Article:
On Friday, I visited Tudor Place, a 200-year-old estate in Georgetown built by Martha Custis Peter, the granddaughter of Martha Washington, and her husband.
I took many photos (I take full advantage of my memory card), and I want to write a post about the whole garden, but today, I thought I would start with some pictures of the property’s remarkable tulip poplar tree.
Located on the south-side lawn, the tree was possibly there when the Peters arrived. It is now 20′ in circumference and over 100′ tall. In 2002, it was designated the “Millenium Landmark Tree” for the District of Columbia by the America the Beautiful Fund.
Here are also some photos of a small “grove” of very large, very old boxwoods, also on the south lawn, which I thought were almost other-world-like from the inside.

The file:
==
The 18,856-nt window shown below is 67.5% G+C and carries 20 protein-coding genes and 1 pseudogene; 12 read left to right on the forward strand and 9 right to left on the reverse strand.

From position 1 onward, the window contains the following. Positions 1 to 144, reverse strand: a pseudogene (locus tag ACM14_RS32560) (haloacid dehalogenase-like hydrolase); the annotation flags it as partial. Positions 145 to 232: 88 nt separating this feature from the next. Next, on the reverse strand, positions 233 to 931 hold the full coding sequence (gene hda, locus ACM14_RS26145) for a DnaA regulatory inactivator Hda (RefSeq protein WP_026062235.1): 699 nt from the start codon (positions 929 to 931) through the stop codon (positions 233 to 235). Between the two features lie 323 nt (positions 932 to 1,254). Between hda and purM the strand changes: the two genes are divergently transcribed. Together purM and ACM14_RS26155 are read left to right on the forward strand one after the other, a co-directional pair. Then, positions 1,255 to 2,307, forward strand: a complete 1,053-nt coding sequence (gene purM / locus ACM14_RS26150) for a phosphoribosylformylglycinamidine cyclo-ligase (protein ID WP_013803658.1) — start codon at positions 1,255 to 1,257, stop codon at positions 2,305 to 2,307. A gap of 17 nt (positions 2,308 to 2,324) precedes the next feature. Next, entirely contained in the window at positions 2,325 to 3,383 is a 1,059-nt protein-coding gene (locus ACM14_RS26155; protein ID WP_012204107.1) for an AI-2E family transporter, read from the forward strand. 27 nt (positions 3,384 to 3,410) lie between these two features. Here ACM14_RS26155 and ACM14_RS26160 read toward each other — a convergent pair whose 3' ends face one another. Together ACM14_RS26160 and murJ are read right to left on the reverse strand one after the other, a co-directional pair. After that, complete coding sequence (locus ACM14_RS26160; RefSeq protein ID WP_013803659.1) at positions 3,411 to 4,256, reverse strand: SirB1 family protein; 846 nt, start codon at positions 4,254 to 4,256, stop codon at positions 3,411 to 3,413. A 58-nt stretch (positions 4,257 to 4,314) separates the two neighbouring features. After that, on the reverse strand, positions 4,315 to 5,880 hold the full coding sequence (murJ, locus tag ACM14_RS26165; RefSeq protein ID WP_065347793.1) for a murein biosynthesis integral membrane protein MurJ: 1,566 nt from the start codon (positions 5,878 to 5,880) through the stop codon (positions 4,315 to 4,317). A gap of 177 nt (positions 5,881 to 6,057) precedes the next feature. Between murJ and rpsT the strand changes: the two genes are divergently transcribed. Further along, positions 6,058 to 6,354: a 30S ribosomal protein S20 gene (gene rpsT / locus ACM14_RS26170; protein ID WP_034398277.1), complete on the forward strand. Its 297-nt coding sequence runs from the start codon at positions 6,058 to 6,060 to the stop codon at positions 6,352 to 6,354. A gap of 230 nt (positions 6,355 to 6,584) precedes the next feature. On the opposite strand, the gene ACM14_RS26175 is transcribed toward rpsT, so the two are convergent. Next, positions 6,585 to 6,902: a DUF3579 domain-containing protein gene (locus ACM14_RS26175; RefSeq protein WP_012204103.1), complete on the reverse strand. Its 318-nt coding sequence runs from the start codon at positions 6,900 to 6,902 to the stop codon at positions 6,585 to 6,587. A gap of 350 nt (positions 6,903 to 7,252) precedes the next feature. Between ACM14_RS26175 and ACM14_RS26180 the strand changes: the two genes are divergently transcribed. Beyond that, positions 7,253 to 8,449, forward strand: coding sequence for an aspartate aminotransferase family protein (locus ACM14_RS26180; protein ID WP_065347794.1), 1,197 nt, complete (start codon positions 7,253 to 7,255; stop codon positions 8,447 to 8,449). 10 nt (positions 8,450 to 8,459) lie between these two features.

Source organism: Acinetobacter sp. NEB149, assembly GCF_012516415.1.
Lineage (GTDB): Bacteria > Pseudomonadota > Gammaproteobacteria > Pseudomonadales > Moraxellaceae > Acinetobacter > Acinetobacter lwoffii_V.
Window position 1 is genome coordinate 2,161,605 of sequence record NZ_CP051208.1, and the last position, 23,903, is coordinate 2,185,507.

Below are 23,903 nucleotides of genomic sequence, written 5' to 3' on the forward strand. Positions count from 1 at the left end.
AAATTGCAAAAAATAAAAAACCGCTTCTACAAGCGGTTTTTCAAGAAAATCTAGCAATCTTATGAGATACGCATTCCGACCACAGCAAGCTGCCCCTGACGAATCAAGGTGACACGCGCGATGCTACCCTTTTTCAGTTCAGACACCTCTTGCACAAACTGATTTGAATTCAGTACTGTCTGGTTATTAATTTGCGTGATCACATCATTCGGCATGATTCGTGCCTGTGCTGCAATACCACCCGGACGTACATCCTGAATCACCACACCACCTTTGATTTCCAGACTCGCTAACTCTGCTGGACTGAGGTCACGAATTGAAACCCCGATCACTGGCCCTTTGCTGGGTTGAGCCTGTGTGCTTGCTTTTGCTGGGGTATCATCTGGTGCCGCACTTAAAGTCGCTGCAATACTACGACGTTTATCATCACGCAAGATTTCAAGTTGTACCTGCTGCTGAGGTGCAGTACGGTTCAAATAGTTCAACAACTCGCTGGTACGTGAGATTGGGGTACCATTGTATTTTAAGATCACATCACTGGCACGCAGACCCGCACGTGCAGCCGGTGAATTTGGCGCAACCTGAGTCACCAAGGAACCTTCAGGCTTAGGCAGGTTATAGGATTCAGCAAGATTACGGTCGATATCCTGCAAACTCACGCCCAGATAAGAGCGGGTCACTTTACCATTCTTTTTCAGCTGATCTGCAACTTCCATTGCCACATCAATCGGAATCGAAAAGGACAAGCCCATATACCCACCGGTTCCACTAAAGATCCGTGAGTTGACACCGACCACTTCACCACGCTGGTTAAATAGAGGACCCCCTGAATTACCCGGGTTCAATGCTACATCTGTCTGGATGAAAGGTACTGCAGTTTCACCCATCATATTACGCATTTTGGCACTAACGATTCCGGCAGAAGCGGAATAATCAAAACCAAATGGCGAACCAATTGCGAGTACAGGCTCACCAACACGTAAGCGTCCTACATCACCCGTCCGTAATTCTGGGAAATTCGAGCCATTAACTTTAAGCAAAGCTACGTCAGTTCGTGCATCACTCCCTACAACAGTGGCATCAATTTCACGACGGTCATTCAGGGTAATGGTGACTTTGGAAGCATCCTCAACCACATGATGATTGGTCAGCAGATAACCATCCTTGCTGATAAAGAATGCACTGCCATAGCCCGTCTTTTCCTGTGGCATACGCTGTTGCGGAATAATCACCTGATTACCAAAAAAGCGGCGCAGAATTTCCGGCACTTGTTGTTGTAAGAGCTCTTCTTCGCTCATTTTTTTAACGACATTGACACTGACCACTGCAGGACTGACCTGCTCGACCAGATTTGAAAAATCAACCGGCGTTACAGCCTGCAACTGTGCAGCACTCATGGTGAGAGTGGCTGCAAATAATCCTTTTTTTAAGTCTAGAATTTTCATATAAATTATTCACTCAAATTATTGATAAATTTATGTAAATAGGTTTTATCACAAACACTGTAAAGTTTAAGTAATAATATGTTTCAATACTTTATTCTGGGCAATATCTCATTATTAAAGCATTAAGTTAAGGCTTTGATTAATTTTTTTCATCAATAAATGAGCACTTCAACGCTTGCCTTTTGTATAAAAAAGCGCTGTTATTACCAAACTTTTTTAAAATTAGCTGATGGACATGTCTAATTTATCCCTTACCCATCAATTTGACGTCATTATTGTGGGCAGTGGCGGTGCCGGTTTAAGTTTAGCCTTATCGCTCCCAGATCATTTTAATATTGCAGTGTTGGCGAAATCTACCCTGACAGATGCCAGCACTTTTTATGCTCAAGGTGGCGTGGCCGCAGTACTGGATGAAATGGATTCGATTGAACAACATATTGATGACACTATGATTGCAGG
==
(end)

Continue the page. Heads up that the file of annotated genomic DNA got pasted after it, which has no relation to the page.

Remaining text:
4 thoughts on “Tudor Place, part one”
Centuries old gardens are testament to what survives, TREES.
Love this old soul, your pics are sensuous.
Garden & Be Well, XO Tara
It is magnificent. The boxwoods there are wonderful too — 200 years old and wounded from the 2010 snows, but so compelling because of it. I’ll post more in a day or two.
Wish I had known, I have two friends who work at TP.
(and i get the hoops at thrift shops, they always have them!)
[…] by the University of Maryland, the planting of the south-side lawn, which contains the 200-year old tulip poplar and once had a view of the Potomac River, has changed relatively little since the building of the […]